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Thread: Generals fault Iraqi security forces

  1. #1
    Council Member tequila's Avatar
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    Dec 2006
    New York, NY

    Default Generals fault Iraqi security forces

    Generals fault Iraqi security forces. Tina Susman and Garrett Therolf, LATIMES. 11 June.

    Two U.S. generals gave poor marks Sunday to Iraqi security forces for a lack of readiness, assessments that bode ill for Iraq's ability to fend for itself as pressure builds in Washington to draw down American troops.

    Though both military leaders said Iraqi soldiers had made progress in recent months, one said the Shiite-led Iraqi army lacked top-notch senior officers. Both described the national police force as riddled with corruption and sectarianism. One general told reporters that in his area of command, the situation was so dire that the U.S. military was looking to fill the void by arming Sunni Arabs linked to tribal sheiks and militant groups who were willing to work with Americans enforcing security ...

    Speaking separately, Maj. Gen. Rick Lynch, who commands a region encompassing four provinces south of Baghdad, said Sunday that about 10% of the territory had no Iraqi police whatsoever. "And in many areas where we do have police, we have corrupt police," said Lynch, commander of the Army's 3rd Infantry Division.

    As a result, the U.S. military is planning to establish "provisional police forces" that would arm men affiliated with Sunni tribal sheiks and militant groups who are willing to assist American forces, Lynch told journalists. He said that U.S. generals were trying to persuade the Iraqi government to support the plan, but that the American military was determined to pursue it, even without government backing ...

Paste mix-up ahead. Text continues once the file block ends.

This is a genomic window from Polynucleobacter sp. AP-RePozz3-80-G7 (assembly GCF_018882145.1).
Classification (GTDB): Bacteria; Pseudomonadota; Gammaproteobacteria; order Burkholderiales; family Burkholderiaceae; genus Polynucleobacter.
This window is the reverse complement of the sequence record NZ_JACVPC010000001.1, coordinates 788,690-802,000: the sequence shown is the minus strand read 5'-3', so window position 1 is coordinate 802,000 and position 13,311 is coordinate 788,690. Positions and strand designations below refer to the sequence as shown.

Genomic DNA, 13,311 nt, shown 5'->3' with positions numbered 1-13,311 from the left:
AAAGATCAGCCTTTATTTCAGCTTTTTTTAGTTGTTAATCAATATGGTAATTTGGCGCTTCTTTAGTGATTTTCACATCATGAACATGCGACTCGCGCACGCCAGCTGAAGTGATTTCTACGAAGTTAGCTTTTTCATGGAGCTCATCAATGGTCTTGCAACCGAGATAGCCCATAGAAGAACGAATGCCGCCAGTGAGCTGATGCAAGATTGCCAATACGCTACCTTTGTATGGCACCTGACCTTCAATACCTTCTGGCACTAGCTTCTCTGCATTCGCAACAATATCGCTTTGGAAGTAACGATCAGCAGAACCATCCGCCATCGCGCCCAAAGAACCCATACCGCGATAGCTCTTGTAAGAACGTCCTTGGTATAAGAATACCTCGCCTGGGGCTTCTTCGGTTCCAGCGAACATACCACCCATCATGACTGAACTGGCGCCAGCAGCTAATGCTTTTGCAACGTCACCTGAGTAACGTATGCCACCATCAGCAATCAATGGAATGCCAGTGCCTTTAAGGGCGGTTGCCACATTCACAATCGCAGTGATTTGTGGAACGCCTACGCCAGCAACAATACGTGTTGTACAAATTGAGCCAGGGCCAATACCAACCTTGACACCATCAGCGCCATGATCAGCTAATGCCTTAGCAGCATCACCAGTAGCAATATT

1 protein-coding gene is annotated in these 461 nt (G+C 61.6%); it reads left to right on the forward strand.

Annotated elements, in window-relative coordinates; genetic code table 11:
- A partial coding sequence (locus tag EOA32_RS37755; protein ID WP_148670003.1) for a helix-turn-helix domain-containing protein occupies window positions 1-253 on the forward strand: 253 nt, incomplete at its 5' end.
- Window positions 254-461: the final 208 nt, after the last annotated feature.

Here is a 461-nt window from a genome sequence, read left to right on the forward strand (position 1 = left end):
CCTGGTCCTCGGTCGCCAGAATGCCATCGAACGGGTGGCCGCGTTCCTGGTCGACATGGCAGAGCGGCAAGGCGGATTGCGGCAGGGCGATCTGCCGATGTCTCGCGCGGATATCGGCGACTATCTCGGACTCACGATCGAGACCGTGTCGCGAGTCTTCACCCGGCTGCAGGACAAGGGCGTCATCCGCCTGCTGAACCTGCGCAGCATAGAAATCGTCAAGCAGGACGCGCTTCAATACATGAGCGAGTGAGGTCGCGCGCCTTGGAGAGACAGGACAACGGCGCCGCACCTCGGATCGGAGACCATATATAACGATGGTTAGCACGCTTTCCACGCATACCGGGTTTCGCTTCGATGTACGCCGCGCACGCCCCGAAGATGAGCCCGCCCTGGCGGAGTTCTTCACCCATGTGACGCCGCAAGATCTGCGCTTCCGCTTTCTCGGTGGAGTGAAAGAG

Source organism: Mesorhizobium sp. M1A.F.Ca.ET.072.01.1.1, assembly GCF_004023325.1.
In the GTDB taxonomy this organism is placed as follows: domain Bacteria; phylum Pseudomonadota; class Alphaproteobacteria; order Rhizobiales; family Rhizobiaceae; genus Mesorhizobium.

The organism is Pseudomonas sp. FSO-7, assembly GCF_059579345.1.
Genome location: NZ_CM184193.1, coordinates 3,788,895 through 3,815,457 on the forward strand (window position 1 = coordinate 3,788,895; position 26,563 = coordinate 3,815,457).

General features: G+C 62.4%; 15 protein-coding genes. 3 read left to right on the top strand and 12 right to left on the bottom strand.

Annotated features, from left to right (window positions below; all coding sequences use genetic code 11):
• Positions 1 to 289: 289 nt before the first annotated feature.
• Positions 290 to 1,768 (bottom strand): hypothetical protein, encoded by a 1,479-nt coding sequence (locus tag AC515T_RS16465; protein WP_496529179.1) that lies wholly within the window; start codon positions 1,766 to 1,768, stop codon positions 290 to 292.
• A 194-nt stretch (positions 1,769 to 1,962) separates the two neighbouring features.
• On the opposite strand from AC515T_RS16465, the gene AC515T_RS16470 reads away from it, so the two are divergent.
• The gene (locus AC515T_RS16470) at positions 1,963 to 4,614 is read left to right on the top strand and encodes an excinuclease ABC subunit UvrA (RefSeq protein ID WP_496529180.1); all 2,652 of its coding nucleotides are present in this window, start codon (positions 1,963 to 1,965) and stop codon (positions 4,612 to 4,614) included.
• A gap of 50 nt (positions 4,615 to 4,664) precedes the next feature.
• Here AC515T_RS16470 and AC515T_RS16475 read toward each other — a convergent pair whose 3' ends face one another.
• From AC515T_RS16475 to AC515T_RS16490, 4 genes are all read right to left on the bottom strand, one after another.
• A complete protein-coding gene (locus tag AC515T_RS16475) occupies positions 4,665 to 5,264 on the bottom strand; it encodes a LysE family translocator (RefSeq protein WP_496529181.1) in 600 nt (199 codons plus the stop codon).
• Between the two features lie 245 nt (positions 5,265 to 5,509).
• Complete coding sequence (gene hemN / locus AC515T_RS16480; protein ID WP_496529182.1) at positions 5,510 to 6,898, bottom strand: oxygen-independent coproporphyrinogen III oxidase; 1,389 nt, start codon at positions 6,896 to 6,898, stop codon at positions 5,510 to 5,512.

2. #2
    Council Member
    Join Date
    Oct 2005

    Default What ifs

    The success of the Iraqi Security Forces and the bureaucratic systems that support them are our center of gravity, if they fail, then we need a new strategy to address that reality. Using a tribal approach may result in short term success and more stability (in the short run), but it will eventually result in a quasi-state like Afghanistan, where the tribes rule, and the State presents a pretense of being in charge. Who knows how it will sort itself out the in long........ run.

    Of course the article motivates me to ask a few what if questions to ensure we don't repeat mistakes, or take the wrong lessons from this conflict:

    1. What if we didn't demobilize the Iraqi Army?
    2. What if we didn't try to accelerate the development of a new Army, which resulted in a poorly trained, equipped, and led armed force with the exception of Iraqi's CT force?
    3. Tied into question, what if we implemented the current strategy in 2003 to create a semi-stable state, before the insurgency spun out of control? Perhaps resulting in an environment where the new Iraqi Army and Police could be successful, when we fielded them?
    4. What if we actually established functional bureaucratic systems where the Iraqi Soldiers were feed, equipped, resupplied, etc.?

    There are gems of hope throughout the Iraqi military and police, and the situation can still be turned around, but it didn't have to be this hard.


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